LMRA Defense to BIPA Lawsuits in Illinois

Stokes Wagner

Unionized employers in Illinois may have a useful defense to expensive employee BIPA lawsuits: the management rights clause and federal preemption law. A grievance might be a lot cheaper than a lawsuit.

The federal district court for the Northern District of Illinois, Eastern Division, has recently confirmed that unionized Chicago employers have a defense to the recent wave of lawsuits brought by employees pursuant to Illinois’s broad Biometric Information Privacy Act (known as “BIPA”). Carmean v. Bozzutto Management Co., No. 20 C 5294 (GF) (N.D.Ill. June 15, 2021). BIPA suits brought by employees have proliferated in Illinois in recent years, in large part because BIPA is the only one of these types of statutes that allows a plaintiff to recover damages without proof of harm.

In 2019, the Seventh Circuit Court of Appeals held that a similar suit against Southwest Airlines was preempted by the Railway Labor Act. Miller v. Southwest Airlines Co., 926 F.3d 898 (7th Cir. 2019). The district court in Carmean concluded that the logic of Miller required a finding that unionized non-transportation employers can make a similar preemption argument under the Labor Management Relations Act (“LMRA”).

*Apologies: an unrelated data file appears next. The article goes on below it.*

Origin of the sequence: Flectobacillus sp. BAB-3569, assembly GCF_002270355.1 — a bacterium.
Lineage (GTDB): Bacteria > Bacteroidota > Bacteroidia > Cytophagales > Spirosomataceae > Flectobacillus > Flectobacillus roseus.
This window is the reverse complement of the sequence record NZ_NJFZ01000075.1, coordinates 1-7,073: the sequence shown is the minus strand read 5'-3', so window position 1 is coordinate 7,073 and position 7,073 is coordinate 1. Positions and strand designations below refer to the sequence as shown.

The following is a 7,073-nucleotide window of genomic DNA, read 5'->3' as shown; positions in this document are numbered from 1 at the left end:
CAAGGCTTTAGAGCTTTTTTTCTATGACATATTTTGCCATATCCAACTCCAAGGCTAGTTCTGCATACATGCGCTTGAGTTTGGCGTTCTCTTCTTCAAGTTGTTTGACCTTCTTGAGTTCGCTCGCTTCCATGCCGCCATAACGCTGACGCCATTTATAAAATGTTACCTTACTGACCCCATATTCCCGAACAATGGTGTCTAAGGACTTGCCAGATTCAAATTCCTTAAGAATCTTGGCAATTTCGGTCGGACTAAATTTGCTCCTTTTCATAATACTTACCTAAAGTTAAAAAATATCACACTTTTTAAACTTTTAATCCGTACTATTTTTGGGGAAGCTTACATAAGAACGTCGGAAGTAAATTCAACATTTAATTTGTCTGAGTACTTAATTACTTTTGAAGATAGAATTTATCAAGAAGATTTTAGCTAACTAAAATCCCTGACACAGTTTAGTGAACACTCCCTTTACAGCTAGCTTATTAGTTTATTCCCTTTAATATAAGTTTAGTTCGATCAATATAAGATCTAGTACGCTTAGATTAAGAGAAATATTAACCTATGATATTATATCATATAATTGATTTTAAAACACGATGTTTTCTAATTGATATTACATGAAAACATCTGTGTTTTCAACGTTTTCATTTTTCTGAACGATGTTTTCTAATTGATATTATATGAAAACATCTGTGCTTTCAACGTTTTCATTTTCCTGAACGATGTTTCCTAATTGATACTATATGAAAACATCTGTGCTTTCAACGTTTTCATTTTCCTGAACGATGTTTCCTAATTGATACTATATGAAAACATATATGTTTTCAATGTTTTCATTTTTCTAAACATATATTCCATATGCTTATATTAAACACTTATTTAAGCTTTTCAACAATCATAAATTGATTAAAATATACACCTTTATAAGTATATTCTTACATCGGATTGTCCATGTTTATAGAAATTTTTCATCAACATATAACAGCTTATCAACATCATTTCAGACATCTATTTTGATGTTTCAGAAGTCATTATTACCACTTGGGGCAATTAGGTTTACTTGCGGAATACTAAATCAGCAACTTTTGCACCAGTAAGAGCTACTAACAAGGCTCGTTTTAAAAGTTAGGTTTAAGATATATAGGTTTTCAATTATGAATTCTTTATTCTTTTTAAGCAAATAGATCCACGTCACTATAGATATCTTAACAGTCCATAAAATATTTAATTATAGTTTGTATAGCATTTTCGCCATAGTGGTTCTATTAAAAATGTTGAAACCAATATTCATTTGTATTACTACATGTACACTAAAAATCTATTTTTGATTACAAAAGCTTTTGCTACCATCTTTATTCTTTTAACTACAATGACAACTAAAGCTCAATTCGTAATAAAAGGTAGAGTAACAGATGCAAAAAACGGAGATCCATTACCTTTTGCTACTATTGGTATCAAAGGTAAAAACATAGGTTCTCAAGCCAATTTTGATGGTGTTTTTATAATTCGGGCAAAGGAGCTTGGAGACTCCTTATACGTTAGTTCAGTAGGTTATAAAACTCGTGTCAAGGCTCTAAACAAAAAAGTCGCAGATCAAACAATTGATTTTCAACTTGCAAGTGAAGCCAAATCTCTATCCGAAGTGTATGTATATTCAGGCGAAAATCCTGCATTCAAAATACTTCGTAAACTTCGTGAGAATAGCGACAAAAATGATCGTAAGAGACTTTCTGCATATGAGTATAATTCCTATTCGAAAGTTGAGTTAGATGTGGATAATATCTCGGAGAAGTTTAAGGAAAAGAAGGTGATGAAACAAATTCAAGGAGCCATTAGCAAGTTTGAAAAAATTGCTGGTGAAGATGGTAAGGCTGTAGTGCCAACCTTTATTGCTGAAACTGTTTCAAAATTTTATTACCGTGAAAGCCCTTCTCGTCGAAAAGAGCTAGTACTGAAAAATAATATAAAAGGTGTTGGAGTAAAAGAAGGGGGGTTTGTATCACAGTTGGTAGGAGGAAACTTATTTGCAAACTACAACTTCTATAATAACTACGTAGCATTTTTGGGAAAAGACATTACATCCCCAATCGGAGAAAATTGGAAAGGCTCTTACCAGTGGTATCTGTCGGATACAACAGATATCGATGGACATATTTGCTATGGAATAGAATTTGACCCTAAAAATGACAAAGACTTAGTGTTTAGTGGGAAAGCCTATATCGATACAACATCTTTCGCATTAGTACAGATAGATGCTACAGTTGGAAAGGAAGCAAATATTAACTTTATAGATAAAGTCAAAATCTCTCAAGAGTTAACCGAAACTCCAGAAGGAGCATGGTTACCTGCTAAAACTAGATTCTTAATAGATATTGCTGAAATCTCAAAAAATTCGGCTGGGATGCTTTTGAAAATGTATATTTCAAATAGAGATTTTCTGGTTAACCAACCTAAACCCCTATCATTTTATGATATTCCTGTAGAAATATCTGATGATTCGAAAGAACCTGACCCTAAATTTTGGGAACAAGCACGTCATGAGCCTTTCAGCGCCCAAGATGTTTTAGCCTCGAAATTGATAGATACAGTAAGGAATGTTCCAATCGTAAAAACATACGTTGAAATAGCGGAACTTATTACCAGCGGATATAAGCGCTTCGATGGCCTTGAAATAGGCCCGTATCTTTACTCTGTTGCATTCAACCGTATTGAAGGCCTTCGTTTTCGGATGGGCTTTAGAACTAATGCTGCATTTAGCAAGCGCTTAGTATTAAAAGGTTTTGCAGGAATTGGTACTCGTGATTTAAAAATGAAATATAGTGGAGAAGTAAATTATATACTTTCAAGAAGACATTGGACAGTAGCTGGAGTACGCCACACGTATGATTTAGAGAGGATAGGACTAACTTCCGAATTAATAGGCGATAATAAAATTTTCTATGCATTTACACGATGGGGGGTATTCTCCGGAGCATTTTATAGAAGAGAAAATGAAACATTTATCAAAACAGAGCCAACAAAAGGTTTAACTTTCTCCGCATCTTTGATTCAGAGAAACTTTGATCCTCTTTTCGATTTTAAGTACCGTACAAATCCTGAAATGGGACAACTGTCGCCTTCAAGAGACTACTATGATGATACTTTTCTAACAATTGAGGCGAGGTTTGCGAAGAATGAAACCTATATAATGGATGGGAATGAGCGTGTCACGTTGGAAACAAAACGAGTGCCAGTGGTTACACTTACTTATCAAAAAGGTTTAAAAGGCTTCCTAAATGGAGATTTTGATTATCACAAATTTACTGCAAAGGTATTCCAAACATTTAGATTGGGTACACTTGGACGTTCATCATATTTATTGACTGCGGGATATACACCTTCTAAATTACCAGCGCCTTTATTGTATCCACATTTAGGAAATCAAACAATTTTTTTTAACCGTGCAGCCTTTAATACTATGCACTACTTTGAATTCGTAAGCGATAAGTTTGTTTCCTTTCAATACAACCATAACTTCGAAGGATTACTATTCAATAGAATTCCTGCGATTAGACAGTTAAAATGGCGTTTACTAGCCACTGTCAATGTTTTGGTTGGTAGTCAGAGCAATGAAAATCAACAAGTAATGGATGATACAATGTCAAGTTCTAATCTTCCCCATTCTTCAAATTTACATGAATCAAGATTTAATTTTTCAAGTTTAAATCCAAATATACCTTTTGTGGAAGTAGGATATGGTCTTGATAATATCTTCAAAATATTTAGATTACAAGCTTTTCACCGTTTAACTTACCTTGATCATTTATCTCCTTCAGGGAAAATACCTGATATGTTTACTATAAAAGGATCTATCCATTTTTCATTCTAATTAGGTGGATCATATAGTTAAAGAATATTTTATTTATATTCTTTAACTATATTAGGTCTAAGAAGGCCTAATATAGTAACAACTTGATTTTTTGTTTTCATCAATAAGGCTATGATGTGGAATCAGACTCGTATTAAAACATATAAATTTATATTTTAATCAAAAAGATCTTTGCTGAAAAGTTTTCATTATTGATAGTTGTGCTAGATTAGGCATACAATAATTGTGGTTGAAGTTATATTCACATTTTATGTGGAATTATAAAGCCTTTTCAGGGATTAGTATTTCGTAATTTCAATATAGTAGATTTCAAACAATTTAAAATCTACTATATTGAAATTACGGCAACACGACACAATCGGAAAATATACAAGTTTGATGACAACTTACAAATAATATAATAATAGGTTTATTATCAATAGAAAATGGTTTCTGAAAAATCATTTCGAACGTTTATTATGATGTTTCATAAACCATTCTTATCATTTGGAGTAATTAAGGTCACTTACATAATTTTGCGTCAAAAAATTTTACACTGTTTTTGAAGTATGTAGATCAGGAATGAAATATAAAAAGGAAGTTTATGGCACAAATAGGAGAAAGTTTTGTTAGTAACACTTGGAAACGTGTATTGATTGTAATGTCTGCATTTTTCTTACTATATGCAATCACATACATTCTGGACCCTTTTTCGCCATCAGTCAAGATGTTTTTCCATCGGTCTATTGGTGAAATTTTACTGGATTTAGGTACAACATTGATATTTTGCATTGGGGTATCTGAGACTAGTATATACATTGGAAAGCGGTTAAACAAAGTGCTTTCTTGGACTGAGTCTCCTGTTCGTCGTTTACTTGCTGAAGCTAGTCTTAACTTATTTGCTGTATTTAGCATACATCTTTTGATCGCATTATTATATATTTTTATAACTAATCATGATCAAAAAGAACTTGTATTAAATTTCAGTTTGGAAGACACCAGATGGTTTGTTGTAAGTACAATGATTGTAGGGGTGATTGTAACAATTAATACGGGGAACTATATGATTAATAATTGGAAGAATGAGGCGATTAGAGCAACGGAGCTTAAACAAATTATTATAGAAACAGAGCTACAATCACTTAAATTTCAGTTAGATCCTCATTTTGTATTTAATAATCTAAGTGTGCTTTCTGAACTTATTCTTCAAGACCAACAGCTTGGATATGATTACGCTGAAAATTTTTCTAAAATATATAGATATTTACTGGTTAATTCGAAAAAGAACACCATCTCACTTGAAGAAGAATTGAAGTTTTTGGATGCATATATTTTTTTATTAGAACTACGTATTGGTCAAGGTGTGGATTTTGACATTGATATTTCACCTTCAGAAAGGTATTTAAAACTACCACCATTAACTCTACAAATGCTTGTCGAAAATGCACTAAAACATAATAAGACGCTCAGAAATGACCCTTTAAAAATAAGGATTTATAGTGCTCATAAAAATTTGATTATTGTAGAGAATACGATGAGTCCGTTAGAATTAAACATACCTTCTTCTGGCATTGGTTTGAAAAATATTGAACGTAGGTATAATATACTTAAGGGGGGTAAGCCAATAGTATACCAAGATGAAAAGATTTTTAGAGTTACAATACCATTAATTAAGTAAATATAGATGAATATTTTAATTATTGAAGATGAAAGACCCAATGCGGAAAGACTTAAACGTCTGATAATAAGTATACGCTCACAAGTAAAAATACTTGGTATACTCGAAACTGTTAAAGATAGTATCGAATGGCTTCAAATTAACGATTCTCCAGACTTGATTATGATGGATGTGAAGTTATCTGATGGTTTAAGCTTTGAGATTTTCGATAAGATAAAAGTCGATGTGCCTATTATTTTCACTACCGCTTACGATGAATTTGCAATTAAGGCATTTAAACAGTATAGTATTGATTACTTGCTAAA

As the court found, Section 301 of the LMRA completely preempts state law claims “founded directly on rights created by collective-bargaining agreements, and also claims substantially dependent on analysis of a collective-bargaining agreement.” The district court went on to find that whether the employer violated BIPA depended on the extent to which the union consented, via the collective bargaining agreement’s management rights clause, to the use, retention, and disclosure of Carmean’s and the other building employees’ biometric information, as governed by BIPA. “It is not possible even in principle to litigate a dispute about how an [employer]{:target=”blank”} acquires and uses fingerprint information for its whole workforce without asking whether the union has consented on the employees’ collective behalf.”, id., quoting Miller. Because the outcome of the suit depended on an interpretation of the CBA’s management rights clause, the court held that it was preempted by the LMRA. The plaintiff was obligated to file a grievance instead of a lawsuit.

Miller and Carmean should be useful tools for unionized employers in Illinois defending against employee-driven BIPA lawsuits. Almost every collective bargaining agreement has a management-rights clause, and any reasonably generous management-rights clauses can be interpreted to encompass the employer’s right to collect biometric information for payroll and similar purposes.

DISCLAIMER: Because of the generality of this update, the information provided herein may not be applicable in all situations and should not be acted upon without specific legal advice based on particular situations.

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